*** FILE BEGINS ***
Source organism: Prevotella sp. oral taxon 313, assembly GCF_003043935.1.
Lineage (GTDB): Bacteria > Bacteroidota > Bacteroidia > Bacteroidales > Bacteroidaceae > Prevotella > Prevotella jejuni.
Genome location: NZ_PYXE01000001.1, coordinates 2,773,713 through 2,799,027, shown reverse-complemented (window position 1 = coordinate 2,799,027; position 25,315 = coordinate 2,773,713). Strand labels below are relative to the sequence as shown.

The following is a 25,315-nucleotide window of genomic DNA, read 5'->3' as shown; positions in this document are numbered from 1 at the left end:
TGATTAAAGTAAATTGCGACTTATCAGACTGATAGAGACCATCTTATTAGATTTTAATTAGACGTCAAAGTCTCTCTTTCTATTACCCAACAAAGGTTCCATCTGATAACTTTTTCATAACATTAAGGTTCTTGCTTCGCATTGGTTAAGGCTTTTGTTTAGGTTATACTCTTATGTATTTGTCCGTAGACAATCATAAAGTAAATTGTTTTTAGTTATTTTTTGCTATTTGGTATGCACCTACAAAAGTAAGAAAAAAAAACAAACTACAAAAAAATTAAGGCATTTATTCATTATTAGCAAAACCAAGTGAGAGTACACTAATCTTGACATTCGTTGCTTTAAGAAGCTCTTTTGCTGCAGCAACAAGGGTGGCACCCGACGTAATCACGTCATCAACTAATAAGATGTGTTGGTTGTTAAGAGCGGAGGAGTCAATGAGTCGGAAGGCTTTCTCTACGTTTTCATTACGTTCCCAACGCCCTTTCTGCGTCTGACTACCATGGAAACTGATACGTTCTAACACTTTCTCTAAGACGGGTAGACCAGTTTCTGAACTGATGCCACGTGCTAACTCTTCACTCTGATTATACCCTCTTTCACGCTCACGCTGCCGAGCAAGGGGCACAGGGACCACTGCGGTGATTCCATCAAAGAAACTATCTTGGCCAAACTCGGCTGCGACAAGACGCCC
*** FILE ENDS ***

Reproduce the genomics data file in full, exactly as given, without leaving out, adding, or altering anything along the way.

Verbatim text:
Source organism: Prevotella sp. oral taxon 313, assembly GCF_003043935.1.
Lineage (GTDB): Bacteria > Bacteroidota > Bacteroidia > Bacteroidales > Bacteroidaceae > Prevotella > Prevotella jejuni.
Genome location: NZ_PYXE01000001.1, coordinates 2,773,713 through 2,799,027, shown reverse-complemented (window position 1 = coordinate 2,799,027; position 25,315 = coordinate 2,773,713). Strand labels below are relative to the sequence as shown.

The following is a 25,315-nucleotide window of genomic DNA, read 5'->3' as shown; positions in this document are numbered from 1 at the left end:
TGATTAAAGTAAATTGCGACTTATCAGACTGATAGAGACCATCTTATTAGATTTTAATTAGACGTCAAAGTCTCTCTTTCTATTACCCAACAAAGGTTCCATCTGATAACTTTTTCATAACATTAAGGTTCTTGCTTCGCATTGGTTAAGGCTTTTGTTTAGGTTATACTCTTATGTATTTGTCCGTAGACAATCATAAAGTAAATTGTTTTTAGTTATTTTTTGCTATTTGGTATGCACCTACAAAAGTAAGAAAAAAAAACAAACTACAAAAAAATTAAGGCATTTATTCATTATTAGCAAAACCAAGTGAGAGTACACTAATCTTGACATTCGTTGCTTTAAGAAGCTCTTTTGCTGCAGCAACAAGGGTGGCACCCGACGTAATCACGTCATCAACTAATAAGATGTGTTGGTTGTTAAGAGCGGAGGAGTCAATGAGTCGGAAGGCTTTCTCTACGTTTTCATTACGTTCCCAACGCCCTTTCTGCGTCTGACTACCATGGAAACTGATACGTTCTAACACTTTCTCTAAGACGGGTAGACCAGTTTCTGAACTGATGCCACGTGCTAACTCTTCACTCTGATTATACCCTCTTTCACGCTCACGCTGCCGAGCAAGGGGCACAGGGACCACTGCGGTGATTCCATCAAAGAAACTATCTTGGCCAAACTCGGCTGCGACAAGACGCCC